Denon High End Amps !

Ricky22buk

Standard Member
Hi everyone !

I'm new on here guys but am hoping to pick up alot of idea's from you all.

Does anyone out there own either an AVC-A1XV or a AVC-A11X ? Could anyone give me opinions on either or ? Is the £4000 player really alot better then the £2500 player.

All opinions appreciated !

Ricky !
 

Knightshade

Active Member
Hi Ricky,
What do you want his amp to do? Reason I ask is that depending on your needs there may be better available.
Certainly when you are thinking of spending £4500 on an AV Amp you may look at Lexicon, Linn etc.
You may find this thread usefull.
http://www.avforums.com/forums/showthread.php?t=232416
 

alexs2

Well-known Member
I'd have to agree with Knightshade...a receiver,even a very expensive one,is often less than the sum of it's parts,as it combines everything in one box,trying to do all of the things required of it.

If you do want a solution like that,then the top Denon is a superb example of it's kind,with plenty of facilities,lots of power,and excellent build,but for the money,separates may offer you more,and may certainly offer better sound quality,if that's the most important issue for you.

You are,I assume,also looking for speakers,or do you already have a system that you want to slot this into...?
 

Welwynnick

Well-known Member
The A1XV allows you to run two independent 5.1 surround sound systems, so it is as it looks, two AV amps in one box. Why not just buy two amps? It has Denon link, but that capability isn't unique. It has video switching and upscaling, but only to a rudimentary standard. If you get a separate audio processor, video processor and power amp, the performance won't be so compromised.

Nick
 

Thunder

Active Member
Im with these guys, for that money you could get a very capable second hand processor and power amp that Im quite confident would outperform the Denon. 10 channels of amplification :confused: I think that Denon just ran out of ideas of how to make their new range topping amp stand out from the crowd, so they thought lets see how many channels of amplification we can fit in one box! But there dosnt seem to be a really valid reason behind it :)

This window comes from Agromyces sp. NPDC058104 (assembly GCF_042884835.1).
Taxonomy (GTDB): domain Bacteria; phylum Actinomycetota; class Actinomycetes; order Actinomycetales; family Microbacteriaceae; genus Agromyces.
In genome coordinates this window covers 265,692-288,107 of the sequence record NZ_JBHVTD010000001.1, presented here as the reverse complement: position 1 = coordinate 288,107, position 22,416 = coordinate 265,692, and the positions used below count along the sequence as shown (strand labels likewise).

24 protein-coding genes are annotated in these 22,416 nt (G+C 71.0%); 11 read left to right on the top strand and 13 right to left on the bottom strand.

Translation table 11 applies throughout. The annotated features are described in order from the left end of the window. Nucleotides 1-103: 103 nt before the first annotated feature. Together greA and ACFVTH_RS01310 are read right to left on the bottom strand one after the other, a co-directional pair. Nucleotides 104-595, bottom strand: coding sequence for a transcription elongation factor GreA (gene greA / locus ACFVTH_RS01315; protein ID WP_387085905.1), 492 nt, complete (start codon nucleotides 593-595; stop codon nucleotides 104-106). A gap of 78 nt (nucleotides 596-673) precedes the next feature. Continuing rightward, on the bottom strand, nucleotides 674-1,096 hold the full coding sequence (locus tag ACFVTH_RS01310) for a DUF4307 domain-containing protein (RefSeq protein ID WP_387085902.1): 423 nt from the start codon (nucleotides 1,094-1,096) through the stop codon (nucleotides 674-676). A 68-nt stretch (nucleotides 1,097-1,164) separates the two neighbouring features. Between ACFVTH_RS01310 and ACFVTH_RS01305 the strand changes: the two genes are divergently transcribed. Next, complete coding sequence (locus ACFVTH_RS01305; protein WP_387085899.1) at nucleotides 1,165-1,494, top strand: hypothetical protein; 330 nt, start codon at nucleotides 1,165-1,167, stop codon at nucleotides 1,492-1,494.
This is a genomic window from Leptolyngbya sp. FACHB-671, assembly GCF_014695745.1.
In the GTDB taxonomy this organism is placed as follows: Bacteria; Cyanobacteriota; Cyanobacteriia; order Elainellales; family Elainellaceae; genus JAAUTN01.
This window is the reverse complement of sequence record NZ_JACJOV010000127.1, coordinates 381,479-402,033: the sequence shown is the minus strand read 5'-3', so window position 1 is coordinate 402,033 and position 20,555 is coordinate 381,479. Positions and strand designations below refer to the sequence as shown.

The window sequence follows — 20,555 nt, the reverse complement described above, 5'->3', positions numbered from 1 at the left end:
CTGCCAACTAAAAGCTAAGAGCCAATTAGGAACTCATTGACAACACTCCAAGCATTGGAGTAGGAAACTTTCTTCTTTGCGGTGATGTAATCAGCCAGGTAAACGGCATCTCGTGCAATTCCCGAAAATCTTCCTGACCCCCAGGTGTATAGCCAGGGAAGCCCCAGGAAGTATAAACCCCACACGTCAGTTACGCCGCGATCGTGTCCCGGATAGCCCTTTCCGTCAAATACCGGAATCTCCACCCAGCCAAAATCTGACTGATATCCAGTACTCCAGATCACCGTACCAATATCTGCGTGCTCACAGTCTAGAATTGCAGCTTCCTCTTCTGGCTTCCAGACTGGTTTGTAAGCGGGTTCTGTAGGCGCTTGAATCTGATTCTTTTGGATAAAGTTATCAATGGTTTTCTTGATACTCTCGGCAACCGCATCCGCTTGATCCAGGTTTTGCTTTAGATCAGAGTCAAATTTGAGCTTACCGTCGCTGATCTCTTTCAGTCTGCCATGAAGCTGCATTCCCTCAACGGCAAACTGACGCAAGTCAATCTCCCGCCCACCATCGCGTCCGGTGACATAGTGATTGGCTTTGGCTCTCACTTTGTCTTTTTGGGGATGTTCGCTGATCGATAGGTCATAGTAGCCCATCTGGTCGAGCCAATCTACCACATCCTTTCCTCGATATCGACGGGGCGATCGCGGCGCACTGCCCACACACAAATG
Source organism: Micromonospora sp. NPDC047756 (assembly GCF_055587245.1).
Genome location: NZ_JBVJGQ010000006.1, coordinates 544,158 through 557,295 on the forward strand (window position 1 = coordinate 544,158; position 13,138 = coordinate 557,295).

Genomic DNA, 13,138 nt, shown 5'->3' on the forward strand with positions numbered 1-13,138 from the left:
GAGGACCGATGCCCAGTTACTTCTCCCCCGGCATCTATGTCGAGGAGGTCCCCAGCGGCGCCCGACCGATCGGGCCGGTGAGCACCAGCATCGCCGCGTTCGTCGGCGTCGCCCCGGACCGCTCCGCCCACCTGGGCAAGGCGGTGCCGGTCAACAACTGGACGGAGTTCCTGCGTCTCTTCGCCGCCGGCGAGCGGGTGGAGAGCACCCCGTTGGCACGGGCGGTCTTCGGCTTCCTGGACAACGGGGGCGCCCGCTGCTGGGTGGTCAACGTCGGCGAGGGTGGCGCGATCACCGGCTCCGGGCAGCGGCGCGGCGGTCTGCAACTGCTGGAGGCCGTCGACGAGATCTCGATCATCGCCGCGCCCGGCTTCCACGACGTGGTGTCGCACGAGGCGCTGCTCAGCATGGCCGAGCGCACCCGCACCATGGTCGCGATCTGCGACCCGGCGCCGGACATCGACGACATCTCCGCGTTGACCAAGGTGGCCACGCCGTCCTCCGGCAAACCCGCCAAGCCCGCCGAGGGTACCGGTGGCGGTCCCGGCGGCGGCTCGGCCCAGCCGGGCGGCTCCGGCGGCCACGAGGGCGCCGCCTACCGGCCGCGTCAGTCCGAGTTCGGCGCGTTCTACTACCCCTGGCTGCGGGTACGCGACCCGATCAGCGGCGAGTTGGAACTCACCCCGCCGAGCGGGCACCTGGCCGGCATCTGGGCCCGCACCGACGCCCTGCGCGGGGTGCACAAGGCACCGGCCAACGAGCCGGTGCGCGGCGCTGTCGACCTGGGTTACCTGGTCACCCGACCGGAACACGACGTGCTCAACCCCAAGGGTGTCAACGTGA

Nic Rhodes

Well-known Member
The Denon is a wonderful bit of kit with everything under the sun on it, however like the guys and girls above I think it's forte is not sound and video quality. I am one of a growng band who are going back to the basics but done REALLY well. I have a processor with all the usual variants of DTS es and DD Ex, THX Ultra 10.1 etc etc surround modes etc but rarely do I use anything other than pure modes. I am even going to down size from 7 to 5 channels as I become increasingly convinced that each new years models are just produced to sell us extras that in reality we don't need.

I feel a far more satisfying long term approach is one driven by quality. If that is the remit you follow then the Denon will probably not satisfy you. If you are after every bell and whistle to show your mates, then it probably will.
 

Ricky22buk

Standard Member
Many thanks for the prompt reply guys !

I'm basically after as good a system as I can afford to give me the clearest, best sounding movies and music I can get. So all I'm basically going to use it for is sky, music, and dvd's !

Ricky !
 

alexs2

Well-known Member
Ricky22b said:
Many thanks for the prompt reply guys !

I'm basically after as good a system as I can afford to give me the clearest, best sounding movies and music I can get. So all I'm basically going to use it for is sky, music, and dvd's !

Ricky !
It does sound from your post as if you want something that can do all things well....that being the case,you'd get best results from a system of separates as many of us have already suggested,but if you will spend most of the time with DVD/Sky as your source,then the Denon would be a more compact solution,albeit at the cost of some loss of performance on music overall.
 

ChrisNic

Active Member